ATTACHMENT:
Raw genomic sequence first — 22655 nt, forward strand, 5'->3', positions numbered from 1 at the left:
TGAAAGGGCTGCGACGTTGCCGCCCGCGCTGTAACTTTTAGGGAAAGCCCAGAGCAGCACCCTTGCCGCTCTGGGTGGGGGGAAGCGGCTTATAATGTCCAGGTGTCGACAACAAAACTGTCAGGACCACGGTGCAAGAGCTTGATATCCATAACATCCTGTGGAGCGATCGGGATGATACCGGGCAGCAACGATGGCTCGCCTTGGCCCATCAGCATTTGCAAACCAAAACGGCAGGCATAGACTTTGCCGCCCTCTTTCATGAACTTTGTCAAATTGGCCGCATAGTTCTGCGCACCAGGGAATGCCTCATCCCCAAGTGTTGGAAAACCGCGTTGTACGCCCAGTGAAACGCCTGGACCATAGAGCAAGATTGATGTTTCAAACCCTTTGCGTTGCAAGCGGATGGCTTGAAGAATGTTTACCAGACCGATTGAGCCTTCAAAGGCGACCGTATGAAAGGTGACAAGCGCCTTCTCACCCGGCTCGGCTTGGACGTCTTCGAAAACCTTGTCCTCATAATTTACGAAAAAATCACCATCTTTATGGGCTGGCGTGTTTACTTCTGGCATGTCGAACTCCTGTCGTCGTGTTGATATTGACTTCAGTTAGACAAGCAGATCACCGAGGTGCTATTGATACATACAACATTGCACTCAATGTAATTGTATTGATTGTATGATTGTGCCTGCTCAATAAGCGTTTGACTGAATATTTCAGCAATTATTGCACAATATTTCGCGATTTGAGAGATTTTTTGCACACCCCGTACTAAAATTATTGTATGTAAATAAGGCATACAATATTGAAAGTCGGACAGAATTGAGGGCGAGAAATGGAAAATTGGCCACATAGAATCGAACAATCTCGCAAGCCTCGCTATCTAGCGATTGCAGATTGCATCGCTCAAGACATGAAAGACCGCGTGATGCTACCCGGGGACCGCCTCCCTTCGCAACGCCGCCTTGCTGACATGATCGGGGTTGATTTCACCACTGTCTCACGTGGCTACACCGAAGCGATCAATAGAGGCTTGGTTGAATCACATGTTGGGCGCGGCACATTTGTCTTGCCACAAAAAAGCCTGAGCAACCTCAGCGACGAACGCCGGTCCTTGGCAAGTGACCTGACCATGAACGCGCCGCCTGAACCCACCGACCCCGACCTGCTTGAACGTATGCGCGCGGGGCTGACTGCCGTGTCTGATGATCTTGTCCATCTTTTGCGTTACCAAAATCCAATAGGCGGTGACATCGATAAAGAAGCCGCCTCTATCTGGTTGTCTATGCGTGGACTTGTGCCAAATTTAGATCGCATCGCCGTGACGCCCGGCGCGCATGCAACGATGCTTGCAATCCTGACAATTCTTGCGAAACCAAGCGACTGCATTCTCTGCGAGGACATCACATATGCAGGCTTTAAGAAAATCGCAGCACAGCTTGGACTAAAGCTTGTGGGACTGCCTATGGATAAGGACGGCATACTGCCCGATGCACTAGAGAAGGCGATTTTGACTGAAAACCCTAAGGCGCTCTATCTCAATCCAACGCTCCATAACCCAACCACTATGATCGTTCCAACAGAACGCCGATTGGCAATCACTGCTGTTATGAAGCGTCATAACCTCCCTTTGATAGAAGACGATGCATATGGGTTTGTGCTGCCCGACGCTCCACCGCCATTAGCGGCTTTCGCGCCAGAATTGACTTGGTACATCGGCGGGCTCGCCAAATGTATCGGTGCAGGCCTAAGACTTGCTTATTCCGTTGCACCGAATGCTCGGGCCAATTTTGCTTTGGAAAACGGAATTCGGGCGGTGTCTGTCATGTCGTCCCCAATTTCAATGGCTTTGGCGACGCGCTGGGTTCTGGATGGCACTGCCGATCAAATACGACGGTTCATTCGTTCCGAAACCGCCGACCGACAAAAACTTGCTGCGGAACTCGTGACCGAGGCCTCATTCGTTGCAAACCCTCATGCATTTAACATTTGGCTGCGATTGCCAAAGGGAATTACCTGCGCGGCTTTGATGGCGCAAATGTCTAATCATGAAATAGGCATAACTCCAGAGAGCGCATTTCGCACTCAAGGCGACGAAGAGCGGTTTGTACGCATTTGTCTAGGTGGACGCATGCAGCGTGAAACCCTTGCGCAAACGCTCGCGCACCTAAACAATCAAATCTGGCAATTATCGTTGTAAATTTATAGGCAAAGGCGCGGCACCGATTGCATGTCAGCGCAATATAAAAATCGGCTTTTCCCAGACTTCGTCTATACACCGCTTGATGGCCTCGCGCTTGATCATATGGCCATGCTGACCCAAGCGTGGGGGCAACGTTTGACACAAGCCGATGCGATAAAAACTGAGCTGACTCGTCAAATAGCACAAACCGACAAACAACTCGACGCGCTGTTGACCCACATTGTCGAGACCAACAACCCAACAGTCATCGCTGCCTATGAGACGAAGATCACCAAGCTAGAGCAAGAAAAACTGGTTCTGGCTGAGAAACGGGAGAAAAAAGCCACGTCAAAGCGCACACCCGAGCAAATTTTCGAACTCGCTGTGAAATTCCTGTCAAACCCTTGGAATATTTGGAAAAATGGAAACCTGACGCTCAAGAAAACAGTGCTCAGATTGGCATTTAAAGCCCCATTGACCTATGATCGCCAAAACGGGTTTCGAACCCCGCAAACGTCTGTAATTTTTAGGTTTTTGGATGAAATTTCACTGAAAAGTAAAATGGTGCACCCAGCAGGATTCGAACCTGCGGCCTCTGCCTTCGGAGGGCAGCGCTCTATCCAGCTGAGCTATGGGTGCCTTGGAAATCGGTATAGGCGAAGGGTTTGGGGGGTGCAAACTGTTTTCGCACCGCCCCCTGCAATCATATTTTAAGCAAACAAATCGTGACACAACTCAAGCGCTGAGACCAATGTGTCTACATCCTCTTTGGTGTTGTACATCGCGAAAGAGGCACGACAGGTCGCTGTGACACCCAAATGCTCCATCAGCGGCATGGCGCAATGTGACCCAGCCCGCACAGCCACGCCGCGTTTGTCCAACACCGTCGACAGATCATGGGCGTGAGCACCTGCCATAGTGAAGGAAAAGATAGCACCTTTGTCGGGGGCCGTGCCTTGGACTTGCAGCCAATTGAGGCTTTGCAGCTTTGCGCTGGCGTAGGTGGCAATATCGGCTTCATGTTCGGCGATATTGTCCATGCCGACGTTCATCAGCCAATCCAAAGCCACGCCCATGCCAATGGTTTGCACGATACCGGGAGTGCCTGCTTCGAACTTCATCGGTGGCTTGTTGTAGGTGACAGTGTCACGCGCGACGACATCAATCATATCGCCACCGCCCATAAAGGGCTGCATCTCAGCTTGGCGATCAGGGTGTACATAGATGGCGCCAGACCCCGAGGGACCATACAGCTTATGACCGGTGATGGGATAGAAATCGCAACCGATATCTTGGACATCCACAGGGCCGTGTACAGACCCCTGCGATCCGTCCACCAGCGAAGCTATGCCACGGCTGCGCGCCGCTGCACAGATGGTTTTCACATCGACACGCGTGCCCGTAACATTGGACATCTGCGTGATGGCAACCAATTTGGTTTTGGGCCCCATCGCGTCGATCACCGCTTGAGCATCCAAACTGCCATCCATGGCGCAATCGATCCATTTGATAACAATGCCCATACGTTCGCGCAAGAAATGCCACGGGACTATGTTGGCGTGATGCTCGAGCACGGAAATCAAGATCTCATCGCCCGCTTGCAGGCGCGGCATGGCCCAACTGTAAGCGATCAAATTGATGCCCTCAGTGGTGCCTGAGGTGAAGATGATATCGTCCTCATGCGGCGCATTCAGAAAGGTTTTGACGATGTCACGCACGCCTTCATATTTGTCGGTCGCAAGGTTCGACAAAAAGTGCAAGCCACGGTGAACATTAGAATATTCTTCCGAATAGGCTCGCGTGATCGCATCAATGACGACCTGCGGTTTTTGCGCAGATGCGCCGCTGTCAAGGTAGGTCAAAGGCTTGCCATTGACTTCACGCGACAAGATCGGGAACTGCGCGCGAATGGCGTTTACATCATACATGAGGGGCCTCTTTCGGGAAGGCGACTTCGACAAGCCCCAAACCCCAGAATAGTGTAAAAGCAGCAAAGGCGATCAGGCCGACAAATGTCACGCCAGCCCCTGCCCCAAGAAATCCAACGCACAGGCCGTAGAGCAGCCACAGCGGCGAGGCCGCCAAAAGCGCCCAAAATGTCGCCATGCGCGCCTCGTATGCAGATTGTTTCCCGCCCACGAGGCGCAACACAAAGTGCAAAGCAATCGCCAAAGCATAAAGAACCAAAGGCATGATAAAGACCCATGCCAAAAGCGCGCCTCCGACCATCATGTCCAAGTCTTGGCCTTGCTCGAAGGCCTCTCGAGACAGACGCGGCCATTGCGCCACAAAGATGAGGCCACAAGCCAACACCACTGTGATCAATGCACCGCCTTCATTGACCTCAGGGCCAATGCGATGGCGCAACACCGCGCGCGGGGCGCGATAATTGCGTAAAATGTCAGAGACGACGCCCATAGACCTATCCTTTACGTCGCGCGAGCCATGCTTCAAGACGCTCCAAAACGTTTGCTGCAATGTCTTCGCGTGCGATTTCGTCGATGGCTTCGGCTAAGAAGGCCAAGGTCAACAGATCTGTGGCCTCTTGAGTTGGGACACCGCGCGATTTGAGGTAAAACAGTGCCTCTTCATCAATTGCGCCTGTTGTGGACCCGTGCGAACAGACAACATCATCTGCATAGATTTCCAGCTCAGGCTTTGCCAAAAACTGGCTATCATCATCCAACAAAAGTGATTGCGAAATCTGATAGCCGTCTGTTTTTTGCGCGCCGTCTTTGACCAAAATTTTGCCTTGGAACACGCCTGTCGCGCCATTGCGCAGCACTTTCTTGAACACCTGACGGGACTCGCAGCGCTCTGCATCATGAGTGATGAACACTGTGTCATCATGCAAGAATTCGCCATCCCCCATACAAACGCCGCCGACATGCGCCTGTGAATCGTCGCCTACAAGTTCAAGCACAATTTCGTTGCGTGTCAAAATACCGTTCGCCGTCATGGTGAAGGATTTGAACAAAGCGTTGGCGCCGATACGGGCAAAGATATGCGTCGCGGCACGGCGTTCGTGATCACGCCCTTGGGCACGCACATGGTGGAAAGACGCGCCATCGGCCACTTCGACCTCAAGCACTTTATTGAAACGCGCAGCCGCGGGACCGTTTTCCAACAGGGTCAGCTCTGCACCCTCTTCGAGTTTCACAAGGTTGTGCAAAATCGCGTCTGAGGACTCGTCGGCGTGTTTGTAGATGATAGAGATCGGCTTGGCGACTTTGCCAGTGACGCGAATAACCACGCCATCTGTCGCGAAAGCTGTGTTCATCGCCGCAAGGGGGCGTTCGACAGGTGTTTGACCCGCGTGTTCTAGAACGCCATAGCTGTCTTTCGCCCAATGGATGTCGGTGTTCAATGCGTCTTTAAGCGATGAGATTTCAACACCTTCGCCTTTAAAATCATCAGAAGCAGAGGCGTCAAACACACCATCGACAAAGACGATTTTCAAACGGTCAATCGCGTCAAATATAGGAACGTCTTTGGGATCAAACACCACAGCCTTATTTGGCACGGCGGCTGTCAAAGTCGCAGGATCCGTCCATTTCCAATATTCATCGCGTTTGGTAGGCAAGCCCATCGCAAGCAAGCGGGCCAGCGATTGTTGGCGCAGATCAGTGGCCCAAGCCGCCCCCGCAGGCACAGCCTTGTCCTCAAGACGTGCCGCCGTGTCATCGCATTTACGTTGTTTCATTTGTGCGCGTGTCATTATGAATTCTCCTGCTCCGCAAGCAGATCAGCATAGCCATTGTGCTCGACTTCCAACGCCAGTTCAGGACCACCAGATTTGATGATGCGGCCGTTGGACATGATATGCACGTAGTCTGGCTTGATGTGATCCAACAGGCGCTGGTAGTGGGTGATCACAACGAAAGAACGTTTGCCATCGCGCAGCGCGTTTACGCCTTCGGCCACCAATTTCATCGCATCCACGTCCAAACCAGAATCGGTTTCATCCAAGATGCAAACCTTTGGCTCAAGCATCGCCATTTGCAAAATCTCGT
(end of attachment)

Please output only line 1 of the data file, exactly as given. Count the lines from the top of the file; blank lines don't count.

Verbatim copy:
Raw genomic sequence first — 22655 nt, forward strand, 5'->3', positions numbered from 1 at the left: